Joanna Chambers, M.D.
Joanna E. Chambers, M.D.
|Personal Statement||I am interested in the neurobiology of attachment theory. Insecure attachment leads to many psychiatric and medical morbidities. Furthermore, attachment patterns are intergenerational, meaning that parents with insecure attachment are more likely to have children with insecure attachment. While Attachment Theory is a psychoanalytic concept, exciting and significant neuroscience research over the past 20 years has explored the importance of this concept from a neurobiological perspective. I am interested in applying our neurobiological understanding of attachment to the clinical setting to improve maternal attachment to their infants and in turn, improving the mental and medical health of future generations.
|Education||Undergraduate: University of Georgia
Medical School: Medical College of Georgia
Residency: Yale University School of Medicine
American Board of Psychiatry and Neurology
|Current Academic Interests||Teaching: I enjoy teaching and mentoring medical students and residents on the concept of integrating neurobiological concepts with psychodynamics.
Clinical: I direct an integrated Perinatal Psychiatry clinic with OB and Pediatrics, focusing on treating women who are pregnant and postpartum. I am also a psychodynamic psychotherapist and have a psychotherapy clinic.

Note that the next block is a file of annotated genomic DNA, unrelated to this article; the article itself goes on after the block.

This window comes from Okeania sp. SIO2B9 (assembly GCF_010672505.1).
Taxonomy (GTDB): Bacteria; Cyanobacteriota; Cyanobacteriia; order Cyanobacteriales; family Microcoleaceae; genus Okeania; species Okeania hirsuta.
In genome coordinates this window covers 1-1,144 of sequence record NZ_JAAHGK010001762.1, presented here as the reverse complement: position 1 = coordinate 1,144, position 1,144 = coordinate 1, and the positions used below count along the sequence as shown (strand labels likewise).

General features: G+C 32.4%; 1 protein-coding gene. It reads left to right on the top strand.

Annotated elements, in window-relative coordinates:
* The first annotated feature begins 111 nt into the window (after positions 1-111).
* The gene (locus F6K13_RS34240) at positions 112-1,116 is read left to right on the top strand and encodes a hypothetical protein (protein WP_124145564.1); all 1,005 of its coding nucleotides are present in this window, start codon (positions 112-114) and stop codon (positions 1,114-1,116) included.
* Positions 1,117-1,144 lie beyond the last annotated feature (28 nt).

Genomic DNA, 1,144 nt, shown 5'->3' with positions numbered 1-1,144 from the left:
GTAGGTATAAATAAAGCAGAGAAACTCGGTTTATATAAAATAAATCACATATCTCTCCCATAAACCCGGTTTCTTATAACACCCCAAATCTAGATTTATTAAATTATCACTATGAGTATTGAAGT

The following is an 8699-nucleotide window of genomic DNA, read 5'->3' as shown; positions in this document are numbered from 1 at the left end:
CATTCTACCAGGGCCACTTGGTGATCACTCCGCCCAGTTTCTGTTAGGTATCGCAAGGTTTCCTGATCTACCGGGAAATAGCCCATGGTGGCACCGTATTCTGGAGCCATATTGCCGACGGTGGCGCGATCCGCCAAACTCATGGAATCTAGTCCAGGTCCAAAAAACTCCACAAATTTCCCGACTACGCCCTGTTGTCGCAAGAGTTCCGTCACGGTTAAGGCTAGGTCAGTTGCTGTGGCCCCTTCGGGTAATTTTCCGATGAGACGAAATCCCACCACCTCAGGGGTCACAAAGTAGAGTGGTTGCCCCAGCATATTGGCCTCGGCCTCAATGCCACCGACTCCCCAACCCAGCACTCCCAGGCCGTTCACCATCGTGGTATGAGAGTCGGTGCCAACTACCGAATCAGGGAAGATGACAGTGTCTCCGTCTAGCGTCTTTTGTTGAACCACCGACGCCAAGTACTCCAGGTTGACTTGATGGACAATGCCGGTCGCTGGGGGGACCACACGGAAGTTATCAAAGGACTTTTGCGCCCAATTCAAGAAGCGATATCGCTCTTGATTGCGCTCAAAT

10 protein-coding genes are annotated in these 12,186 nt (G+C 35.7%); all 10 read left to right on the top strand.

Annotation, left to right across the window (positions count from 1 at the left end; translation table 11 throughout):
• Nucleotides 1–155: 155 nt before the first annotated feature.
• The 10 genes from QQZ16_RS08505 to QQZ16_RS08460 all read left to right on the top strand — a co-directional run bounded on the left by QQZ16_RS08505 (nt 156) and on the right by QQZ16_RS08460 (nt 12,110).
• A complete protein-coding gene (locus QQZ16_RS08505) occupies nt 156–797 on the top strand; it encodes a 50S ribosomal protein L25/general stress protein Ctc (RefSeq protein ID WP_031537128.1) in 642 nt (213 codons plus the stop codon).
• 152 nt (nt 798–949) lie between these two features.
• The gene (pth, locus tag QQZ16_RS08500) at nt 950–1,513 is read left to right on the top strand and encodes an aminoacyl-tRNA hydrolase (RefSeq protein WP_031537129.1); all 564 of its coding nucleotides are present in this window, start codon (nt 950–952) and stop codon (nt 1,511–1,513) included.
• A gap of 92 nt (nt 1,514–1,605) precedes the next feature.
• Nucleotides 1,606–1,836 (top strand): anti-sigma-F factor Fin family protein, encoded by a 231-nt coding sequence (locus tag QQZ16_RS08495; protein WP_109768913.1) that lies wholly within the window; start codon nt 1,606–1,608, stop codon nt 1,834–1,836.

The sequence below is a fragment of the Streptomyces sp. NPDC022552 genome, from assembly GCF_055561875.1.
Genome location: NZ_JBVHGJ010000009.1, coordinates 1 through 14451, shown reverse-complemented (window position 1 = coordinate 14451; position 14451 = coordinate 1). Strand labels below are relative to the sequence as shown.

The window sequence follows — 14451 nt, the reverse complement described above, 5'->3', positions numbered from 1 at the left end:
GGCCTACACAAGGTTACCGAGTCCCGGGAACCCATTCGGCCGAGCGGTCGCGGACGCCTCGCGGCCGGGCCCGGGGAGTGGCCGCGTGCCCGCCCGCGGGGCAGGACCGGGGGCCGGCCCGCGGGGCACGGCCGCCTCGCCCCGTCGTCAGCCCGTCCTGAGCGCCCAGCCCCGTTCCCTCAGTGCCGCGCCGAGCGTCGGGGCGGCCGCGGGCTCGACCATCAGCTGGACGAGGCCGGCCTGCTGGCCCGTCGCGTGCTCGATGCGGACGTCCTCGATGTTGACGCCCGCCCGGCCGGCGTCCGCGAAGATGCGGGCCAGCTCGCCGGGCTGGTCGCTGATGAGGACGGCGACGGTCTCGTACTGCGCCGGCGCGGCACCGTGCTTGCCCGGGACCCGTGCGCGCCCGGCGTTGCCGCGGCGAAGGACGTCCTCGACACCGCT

Research: Studies focusing on the neurobiology of attachment in a variety of settings. We are looking at how attachment style and child abuse affect addiction treatment outcomes. We are also implementing a study in the perinatal clinic focusing on attachment styles, history of abuse, and biomarkers as predictors of attachment outcomes in mothers. Furthermore, we are interested in ways we can use various treatments, including psychotherapy and group therapy, to improve outcomes of maternal-infant attachment.
Chambers, JE. (2015) Discussion of Transference Focused Psychotherapy Training During Residency: An Aide to Learning Psychodynamic Psychotherapy. Psychodynamic Psychiatry, 43(2): 223.
Ricke AK., Farrell CE, Chambers JE. (2009) The Pharmacotherapy of Perinatal Mood Disorders. Psychopharm Review.